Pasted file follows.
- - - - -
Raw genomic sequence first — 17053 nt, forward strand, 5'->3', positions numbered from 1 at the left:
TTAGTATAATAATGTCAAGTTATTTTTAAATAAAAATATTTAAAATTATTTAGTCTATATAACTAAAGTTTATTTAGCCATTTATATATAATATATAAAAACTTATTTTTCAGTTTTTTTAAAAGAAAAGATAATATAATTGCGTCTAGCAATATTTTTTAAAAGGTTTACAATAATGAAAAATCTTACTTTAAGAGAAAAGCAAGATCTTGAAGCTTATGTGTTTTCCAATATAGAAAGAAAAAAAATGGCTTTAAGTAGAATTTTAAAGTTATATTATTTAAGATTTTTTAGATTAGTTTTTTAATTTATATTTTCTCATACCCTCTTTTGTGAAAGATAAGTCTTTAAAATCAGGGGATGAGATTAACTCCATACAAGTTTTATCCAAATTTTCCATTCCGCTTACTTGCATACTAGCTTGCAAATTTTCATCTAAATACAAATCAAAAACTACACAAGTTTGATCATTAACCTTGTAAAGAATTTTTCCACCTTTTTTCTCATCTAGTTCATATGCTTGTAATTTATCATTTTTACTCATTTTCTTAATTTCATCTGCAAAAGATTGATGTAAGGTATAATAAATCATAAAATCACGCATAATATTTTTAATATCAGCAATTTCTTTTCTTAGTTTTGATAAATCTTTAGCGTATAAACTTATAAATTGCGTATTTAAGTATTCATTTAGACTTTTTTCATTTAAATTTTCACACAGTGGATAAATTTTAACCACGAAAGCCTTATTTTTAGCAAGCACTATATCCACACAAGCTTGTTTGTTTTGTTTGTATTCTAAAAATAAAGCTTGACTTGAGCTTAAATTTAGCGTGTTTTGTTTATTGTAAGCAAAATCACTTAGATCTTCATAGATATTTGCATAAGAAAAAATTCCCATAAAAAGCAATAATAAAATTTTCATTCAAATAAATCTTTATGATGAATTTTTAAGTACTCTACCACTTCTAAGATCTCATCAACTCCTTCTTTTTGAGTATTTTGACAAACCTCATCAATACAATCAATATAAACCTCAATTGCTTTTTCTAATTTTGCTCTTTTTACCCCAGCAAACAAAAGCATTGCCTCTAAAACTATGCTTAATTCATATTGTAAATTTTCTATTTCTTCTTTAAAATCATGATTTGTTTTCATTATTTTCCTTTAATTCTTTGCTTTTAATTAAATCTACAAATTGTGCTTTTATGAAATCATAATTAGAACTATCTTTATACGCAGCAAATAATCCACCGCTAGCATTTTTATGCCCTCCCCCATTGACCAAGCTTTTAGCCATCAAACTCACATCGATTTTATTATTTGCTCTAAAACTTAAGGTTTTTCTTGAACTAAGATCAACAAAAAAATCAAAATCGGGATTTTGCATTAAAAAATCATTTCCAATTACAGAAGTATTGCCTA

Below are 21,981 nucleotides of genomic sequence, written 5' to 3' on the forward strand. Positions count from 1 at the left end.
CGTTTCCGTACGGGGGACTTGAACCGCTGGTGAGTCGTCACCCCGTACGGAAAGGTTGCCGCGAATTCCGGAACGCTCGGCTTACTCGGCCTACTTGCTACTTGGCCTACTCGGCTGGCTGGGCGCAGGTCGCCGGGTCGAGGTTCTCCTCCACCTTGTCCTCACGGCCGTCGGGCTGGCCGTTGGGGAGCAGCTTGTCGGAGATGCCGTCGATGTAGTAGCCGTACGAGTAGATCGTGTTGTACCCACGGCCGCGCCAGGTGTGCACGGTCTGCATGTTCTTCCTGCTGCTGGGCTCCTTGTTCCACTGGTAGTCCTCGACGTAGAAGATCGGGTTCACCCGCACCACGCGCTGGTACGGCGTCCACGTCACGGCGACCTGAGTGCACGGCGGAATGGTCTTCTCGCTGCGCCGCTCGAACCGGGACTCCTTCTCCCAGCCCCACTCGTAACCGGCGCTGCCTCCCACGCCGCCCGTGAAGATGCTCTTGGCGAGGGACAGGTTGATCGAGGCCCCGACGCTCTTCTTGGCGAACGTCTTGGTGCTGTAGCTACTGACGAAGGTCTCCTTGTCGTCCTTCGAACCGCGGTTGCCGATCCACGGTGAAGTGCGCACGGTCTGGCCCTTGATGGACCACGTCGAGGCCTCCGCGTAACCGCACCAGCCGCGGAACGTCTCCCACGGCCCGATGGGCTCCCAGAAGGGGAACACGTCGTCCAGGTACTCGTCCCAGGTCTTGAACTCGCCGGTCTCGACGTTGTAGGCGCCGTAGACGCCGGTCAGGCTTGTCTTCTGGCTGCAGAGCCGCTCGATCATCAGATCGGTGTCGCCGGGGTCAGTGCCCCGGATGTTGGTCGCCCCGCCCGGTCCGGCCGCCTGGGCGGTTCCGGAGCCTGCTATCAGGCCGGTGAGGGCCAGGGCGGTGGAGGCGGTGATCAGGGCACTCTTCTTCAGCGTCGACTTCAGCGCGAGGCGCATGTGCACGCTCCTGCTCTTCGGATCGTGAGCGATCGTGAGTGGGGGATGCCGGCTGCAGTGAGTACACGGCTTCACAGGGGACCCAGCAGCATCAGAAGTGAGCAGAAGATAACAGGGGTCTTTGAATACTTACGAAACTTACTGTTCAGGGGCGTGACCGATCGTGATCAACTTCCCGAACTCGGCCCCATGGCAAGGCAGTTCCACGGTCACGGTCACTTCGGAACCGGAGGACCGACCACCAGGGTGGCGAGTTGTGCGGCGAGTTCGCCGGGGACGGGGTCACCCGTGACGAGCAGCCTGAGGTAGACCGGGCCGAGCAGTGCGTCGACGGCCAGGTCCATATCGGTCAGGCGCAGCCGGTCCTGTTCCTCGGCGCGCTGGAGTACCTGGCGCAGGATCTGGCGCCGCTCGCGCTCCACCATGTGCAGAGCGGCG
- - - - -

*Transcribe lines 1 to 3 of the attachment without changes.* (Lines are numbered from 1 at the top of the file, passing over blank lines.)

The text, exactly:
Raw genomic sequence first — 17053 nt, forward strand, 5'->3', positions numbered from 1 at the left:
TTAGTATAATAATGTCAAGTTATTTTTAAATAAAAATATTTAAAATTATTTAGTCTATATAACTAAAGTTTATTTAGCCATTTATATATAATATATAAAAACTTATTTTTCAGTTTTTTTAAAAGAAAAGATAATATAATTGCGTCTAGCAATATTTTTTAAAAGGTTTACAATAATGAAAAATCTTACTTTAAGAGAAAAGCAAGATCTTGAAGCTTATGTGTTTTCCAATATAGAAAGAAAAAAAATGGCTTTAAGTAGAATTTTAAAGTTATATTATTTAAGATTTTTTAGATTAGTTTTTTAATTTATATTTTCTCATACCCTCTTTTGTGAAAGATAAGTCTTTAAAATCAGGGGATGAGATTAACTCCATACAAGTTTTATCCAAATTTTCCATTCCGCTTACTTGCATACTAGCTTGCAAATTTTCATCTAAATACAAATCAAAAACTACACAAGTTTGATCATTAACCTTGTAAAGAATTTTTCCACCTTTTTTCTCATCTAGTTCATATGCTTGTAATTTATCATTTTTACTCATTTTCTTAATTTCATCTGCAAAAGATTGATGTAAGGTATAATAAATCATAAAATCACGCATAATATTTTTAATATCAGCAATTTCTTTTCTTAGTTTTGATAAATCTTTAGCGTATAAACTTATAAATTGCGTATTTAAGTATTCATTTAGACTTTTTTCATTTAAATTTTCACACAGTGGATAAATTTTAACCACGAAAGCCTTATTTTTAGCAAGCACTATATCCACACAAGCTTGTTTGTTTTGTTTGTATTCTAAAAATAAAGCTTGACTTGAGCTTAAATTTAGCGTGTTTTGTTTATTGTAAGCAAAATCACTTAGATCTTCATAGATATTTGCATAAGAAAAAATTCCCATAAAAAGCAATAATAAAATTTTCATTCAAATAAATCTTTATGATGAATTTTTAAGTACTCTACCACTTCTAAGATCTCATCAACTCCTTCTTTTTGAGTATTTTGACAAACCTCATCAATACAATCAATATAAACCTCAATTGCTTTTTCTAATTTTGCTCTTTTTACCCCAGCAAACAAAAGCATTGCCTCTAAAACTATGCTTAATTCATATTGTAAATTTTCTATTTCTTCTTTAAAATCATGATTTGTTTTCATTATTTTCCTTTAATTCTTTGCTTTTAATTAAATCTACAAATTGTGCTTTTATGAAATCATAATTAGAACTATCTTTATACGCAGCAAATAATCCACCGCTAGCATTTTTATGCCCTCCCCCATTGACCAAGCTTTTAGCCATCAAACTCACATCGATTTTATTATTTGCTCTAAAACTTAAGGTTTTTCTTGAACTAAGATCAACAAAAAAATCAAAATCGGGATTTTGCATTAAAAAATCATTTCCAATTACAGAAGTATTGCCTA

Below are 21,981 nucleotides of genomic sequence, written 5' to 3' on the forward strand. Positions count from 1 at the left end.